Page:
If you’ve read my blog for a while you’ll know that I eat a lot of vegetarian and vegan foods, post mostly vegetarian recipes along with vegan challenges, blah blah blah. Basically, veganism is something that’s been on my mind for a few years now. Over the last few years, veganism has really boomed and more and more companies are jumping on the bandwagon and coming up with amazing and tasty vegan options which is amazing considering veganism was bearly even spoken about not that long ago.
One thing that has always worried me about cutting out foods is vitamin deficiencies, I remember when I had my first midwife appointment when I was expecting Lily, one of the first things she asked was if I was vegetarian or vegan and went on to say how difficult it is during pregnancy to maintain the correct vitamin levels. This really got me worrying a bit about a meatless diet and it’s stuck with me a bit. I have a chronic illness so I’m knackered and in pain anyway and the added vitamin issues would probably finish me off, haha! I recently found out about healthlabs.com and the tests they have tailored specifically for vegans to check for any deficiencies etc that ordinary blood tests may miss. If this is something that interests you then they have very kindly offered you guys 25% off these tests if you use the code GEE25. This would be a great way to get reassurance about our levels!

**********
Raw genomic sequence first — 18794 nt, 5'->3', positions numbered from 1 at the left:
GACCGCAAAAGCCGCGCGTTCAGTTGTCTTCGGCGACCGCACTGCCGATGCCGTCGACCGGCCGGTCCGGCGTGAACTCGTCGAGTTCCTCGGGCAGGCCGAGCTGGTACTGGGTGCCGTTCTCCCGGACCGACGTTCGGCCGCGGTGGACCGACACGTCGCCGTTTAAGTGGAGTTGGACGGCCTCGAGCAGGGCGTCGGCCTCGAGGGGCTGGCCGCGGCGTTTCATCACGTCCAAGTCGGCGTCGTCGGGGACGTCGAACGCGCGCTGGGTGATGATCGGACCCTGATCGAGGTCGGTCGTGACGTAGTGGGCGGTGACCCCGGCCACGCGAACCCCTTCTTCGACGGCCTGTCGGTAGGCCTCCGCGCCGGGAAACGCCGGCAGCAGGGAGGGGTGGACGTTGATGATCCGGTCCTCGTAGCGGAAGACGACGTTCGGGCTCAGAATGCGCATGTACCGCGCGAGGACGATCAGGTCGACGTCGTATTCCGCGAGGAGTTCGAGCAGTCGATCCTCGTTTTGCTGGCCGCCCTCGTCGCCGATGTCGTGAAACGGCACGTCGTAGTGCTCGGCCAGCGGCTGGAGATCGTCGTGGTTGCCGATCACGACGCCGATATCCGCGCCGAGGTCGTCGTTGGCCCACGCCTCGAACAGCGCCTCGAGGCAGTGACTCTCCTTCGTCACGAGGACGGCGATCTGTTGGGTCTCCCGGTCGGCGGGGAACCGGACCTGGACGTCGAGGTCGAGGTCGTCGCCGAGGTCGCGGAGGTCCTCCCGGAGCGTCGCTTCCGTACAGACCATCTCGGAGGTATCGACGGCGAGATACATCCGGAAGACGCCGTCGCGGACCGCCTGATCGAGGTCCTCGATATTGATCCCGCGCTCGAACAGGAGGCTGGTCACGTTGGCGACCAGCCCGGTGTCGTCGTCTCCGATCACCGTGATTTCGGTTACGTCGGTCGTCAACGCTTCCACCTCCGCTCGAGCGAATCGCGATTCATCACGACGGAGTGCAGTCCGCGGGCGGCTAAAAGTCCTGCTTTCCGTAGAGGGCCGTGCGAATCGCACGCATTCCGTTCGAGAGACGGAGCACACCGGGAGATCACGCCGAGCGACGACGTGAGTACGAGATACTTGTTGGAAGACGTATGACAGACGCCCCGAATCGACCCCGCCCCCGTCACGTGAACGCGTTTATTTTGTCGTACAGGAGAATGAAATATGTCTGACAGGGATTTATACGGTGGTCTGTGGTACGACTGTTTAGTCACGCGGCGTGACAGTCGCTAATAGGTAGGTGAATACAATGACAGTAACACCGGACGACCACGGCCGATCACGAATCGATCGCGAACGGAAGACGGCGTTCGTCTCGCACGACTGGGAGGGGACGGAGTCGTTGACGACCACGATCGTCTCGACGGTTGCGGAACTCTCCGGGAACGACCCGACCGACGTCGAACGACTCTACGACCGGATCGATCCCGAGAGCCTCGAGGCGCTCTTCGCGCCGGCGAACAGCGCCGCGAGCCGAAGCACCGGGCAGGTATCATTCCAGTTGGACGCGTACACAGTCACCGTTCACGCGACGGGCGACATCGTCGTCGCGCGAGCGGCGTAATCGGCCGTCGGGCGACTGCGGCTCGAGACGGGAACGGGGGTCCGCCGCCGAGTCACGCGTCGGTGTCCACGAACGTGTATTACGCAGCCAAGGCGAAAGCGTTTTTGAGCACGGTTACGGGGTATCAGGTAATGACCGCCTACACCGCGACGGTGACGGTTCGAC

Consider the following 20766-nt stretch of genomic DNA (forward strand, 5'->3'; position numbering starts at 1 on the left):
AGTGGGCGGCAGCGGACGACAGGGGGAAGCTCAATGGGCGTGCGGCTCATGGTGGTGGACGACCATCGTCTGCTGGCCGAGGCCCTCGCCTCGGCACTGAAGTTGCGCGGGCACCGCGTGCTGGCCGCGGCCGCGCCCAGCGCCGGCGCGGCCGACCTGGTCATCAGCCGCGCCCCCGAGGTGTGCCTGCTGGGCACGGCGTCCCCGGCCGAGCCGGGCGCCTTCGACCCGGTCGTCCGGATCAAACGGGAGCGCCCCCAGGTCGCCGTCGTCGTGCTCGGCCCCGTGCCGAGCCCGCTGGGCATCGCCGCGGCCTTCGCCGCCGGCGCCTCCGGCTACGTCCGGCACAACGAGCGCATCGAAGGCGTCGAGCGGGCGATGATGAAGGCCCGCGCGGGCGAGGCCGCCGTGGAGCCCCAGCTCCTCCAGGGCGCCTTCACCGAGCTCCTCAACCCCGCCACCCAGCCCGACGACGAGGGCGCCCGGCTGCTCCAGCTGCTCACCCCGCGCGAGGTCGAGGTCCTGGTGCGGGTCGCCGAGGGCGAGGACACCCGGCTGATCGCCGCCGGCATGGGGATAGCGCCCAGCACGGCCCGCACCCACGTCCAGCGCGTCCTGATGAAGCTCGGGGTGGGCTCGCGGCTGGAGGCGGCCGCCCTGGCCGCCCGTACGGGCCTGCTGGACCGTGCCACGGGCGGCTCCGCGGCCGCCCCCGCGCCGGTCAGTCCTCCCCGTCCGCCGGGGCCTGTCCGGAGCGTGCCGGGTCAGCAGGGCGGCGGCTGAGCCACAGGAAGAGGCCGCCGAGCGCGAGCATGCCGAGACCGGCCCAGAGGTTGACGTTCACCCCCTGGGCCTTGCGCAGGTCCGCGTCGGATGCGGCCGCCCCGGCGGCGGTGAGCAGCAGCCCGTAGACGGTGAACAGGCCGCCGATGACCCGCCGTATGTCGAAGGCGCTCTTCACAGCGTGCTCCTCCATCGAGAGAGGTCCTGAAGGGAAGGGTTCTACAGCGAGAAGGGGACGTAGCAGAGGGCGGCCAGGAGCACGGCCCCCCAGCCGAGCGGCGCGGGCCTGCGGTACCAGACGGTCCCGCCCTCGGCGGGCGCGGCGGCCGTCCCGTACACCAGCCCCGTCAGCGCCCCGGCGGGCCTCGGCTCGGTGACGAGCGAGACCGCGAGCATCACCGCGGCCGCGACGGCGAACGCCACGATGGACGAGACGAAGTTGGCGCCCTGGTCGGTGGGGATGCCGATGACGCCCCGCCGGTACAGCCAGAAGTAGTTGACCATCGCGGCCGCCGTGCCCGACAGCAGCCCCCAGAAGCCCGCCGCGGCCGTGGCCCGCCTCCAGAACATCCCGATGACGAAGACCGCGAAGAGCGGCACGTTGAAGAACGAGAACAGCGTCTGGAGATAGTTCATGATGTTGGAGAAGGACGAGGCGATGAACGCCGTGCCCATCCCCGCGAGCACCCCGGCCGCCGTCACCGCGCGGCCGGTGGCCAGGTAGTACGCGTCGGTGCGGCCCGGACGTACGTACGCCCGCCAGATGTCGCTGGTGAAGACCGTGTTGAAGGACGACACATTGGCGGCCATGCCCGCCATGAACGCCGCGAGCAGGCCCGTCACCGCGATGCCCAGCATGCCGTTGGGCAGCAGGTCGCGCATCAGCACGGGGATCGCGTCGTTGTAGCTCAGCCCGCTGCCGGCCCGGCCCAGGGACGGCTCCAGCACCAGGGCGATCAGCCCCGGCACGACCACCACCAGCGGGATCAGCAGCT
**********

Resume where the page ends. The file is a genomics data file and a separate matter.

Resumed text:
I’ve seen a lot of arguments about the cost of a completely vegan diet. Some saying that it’s cheaper, while a lot of people are saying it’s more expensive. I definitely found the latter to be true when I tried to go vegan. Plant milk alone costs almost double, the cheese triple and although the market for vegan food has absolutely blown up over the last few years even the hike from vegetarian meat substitutes to vegan ones are more expensive. Convenience foods especially are more expensive with an average cheap cottage pie ready meals coming in an about a quid whereas the cheapest vegan ready meal I could find was knocking on three. I think while there are a lot of health benefits from eating more plant-based foods it is not particularly pocket-friendly yet, especially when you are in a family unit where only one of you is vegan.
Eating out is always a task with any dietary need/preference so it’s not surprising that a lot of people worry about the implications of becoming vegan may hinder the ease and enjoyment of eating out. While there are a heck of a lot more vegan options in restaurants now than there was a few years ago they are still quite limited, unfortunately.
This was one of the things that didn’t occur to me at first but there are so, so many brands that still test on animals which mean their products aren’t vegan-friendly. Becoming vegan is a lifestyle, not just a diet meaning the costs involved in buying vegan-friendly food as well as personal and home products means the costs can mount up, especially if you have a family.